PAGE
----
Here too we need to be careful to point out that Jeremiah’s advice to refugees and exiles is situation-specific. It is wrong to use it to keep women and children in abusive relationships! It is wrong to use it to discourage civil disobedience! It is wrong to use it to counsel accepting conditions that create suffering. It is, however, worth considering whether its counsel against violent action is wise in certain, perhaps most, circumstances. For example, how is violence helping the situation in Afghanistan, Iraq, Egypt, Syria, and the occupied Palestinian territories? What if people around the world followed Jeremiah’s counsel, combined with those of Gandhi and Martin Luther King, Jr.?

Jeremiah’s word from God is not only relevant to Judean and other exiles. It is primarily relevant to the elite establishment in any country. If refugees and exiles are supposed to live peaceably in foreign lands, and if they are to pray for the welfare of their captors and occupiers, the latter have a reciprocal obligation to care for the welfare of refugees and in their lands.

In addition, Jeremiah 29 is a warning to any nation that thinks it is “exceptional.” Thinking that God “blesses” the U.S. and makes it “exceptional” among the world’s nations is a modern form of the royal theology that Jeremiah opposed. Under a false belief in “American exceptionalism,” the U.S. military and corporations have cooperated in making sure oil reserves beneath Middle Eastern sands flow to U.S. and other NATO countries (in competition with Russia and China). In pursuit of those U.S. national interests—which the U.S. promotes as global interests—the U.S. and other NATO powers have had to engage in multiple wars in the region, of which there seems to be no end. A similar scenario applies to U.S. military presence in Africa and the Pacific (from Japan, Taiwan, and Korea to the Philippines). Jeremiah is a warning primarily against national elitism and imperialism, and their consequences.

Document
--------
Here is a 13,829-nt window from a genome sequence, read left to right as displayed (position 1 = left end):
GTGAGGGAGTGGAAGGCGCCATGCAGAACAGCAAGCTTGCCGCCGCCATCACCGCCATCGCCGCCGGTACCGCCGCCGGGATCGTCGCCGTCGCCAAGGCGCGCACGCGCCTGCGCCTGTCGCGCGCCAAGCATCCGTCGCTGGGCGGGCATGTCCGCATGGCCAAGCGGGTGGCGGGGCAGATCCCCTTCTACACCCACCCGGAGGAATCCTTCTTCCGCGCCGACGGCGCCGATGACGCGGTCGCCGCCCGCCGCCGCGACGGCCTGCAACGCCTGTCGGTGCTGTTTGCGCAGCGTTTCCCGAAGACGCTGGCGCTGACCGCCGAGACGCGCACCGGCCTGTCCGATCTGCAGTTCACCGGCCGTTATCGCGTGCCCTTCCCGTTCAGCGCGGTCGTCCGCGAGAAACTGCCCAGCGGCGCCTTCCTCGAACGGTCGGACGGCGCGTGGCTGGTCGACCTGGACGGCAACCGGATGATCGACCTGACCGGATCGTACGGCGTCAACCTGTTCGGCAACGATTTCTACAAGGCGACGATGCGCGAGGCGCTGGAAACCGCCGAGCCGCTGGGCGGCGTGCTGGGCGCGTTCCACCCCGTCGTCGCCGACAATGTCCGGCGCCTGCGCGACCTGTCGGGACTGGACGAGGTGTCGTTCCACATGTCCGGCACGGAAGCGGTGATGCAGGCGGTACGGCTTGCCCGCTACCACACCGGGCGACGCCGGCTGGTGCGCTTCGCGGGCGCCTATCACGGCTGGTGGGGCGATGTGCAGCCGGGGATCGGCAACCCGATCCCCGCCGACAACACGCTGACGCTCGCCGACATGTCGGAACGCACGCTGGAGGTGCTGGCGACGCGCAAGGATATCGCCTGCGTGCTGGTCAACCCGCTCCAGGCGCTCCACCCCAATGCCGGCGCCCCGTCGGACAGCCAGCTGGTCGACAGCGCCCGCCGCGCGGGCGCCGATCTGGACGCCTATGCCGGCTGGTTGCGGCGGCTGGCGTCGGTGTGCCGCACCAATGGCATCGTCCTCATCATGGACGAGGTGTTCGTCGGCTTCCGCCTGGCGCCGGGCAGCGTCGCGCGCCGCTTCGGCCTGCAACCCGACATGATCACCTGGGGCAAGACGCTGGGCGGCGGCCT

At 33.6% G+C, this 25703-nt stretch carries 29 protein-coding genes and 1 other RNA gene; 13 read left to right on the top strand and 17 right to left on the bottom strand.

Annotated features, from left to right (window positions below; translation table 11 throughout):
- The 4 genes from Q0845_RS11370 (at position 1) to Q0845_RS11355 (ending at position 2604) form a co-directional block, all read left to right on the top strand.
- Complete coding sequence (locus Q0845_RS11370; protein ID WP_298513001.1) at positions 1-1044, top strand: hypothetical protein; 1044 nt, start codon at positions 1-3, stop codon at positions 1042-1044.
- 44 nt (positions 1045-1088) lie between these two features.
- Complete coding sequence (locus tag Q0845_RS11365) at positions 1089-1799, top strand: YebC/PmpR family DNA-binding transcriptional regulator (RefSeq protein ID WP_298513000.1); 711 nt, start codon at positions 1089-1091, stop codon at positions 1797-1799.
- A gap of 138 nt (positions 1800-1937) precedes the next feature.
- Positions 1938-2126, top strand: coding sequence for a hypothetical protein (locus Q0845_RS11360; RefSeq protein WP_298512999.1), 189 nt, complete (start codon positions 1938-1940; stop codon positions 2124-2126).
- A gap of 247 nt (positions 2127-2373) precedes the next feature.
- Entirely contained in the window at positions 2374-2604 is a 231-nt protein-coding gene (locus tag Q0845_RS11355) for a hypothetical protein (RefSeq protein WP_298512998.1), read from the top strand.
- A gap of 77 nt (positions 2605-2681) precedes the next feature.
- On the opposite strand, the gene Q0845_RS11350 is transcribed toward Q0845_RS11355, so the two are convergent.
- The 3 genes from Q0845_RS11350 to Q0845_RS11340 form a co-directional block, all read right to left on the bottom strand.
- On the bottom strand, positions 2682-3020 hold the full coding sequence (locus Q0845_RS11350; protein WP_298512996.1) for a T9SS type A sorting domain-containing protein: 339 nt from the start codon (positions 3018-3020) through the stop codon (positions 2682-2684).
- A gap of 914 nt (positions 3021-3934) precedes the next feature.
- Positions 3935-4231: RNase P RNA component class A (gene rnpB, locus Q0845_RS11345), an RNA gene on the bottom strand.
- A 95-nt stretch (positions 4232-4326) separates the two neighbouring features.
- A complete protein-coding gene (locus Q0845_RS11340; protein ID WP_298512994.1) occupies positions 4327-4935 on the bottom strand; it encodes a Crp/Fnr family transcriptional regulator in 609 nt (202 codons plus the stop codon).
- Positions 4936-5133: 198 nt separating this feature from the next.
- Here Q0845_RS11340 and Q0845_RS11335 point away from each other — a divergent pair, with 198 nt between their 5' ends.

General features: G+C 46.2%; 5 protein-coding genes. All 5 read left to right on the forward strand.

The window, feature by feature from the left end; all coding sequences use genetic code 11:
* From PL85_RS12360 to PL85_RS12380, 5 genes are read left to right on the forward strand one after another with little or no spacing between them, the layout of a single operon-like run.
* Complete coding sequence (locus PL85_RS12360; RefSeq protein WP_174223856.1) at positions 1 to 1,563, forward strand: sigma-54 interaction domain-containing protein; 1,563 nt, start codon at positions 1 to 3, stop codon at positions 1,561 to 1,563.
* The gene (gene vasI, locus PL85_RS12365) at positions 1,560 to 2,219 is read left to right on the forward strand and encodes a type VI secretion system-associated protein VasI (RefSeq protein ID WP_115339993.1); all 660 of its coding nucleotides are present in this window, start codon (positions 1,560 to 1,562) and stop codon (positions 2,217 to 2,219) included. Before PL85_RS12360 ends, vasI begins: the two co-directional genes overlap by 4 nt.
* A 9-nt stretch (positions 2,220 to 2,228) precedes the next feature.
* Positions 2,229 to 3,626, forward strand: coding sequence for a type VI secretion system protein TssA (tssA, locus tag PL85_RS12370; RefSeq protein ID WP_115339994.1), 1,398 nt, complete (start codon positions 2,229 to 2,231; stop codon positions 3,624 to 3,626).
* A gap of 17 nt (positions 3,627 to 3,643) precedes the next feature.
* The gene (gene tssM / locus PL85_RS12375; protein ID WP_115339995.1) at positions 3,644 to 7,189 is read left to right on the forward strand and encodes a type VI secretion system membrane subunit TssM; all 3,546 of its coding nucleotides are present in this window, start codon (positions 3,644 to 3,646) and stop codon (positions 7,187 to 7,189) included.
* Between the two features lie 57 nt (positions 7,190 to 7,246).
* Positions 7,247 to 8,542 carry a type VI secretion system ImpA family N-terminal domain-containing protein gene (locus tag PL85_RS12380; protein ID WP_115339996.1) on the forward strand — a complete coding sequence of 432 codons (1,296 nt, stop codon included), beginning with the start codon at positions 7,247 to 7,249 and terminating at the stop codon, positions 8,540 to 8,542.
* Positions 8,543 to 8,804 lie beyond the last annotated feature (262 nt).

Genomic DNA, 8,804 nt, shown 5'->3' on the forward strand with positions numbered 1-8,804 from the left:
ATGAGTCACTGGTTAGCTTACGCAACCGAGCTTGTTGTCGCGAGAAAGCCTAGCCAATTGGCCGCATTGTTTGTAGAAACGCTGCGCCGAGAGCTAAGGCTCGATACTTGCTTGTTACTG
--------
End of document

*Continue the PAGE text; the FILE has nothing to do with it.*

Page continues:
Finally, Jeremiah’s promise that God will return ancient Judeans to the land of their ancestors is part of a narrative that is having tragic consequences in modern Middle East geopolitics today. On the one hand, at least since the beginnings of Zionism in the late 19th century, Jews and Christians have tried to make Jeremiah’s promise come true for modern Jews on the grounds of their “right of return.” With the help of the British, French, and, especially, the U.S., Jews have succeeded in making Jeremiah’s promise come true in the form of the modern state of Israel. On the other hand, Israel’s superior military and economic power, paid by U.S. taxpayers, has forced many Palestinians into exile and has held the rest in captivity in their own land under Israeli occupation. For too long, too many Christians have falsely applied Jeremiah’s promise, which he meant for particular ancient Judeans under specific historical circumstances, exclusively to the modern state of Israel. The modern state of Israel, and its patron, the U.S., need to heed Jeremiah’s warning against losing faith in God and turning to faith in military and economic power. The Palestinians, for their part, might do well to consider the wisdom of Jeremiah’s nonviolent alternative. The violent option is not turning out well for them any more than it did for the ancient Judean exiles. No “Persian king” has appeared as the Palestinians’ savior. The state of Israel has a powerful one in the U.S.

Psalm 66:1-12

Most, if not all, of what I wrote about Jeremiah 29 applies to this psalm. Instead of repeating myself, I will address three other issues. Contrary to first impressions, they are related to Jeremiah’s issues.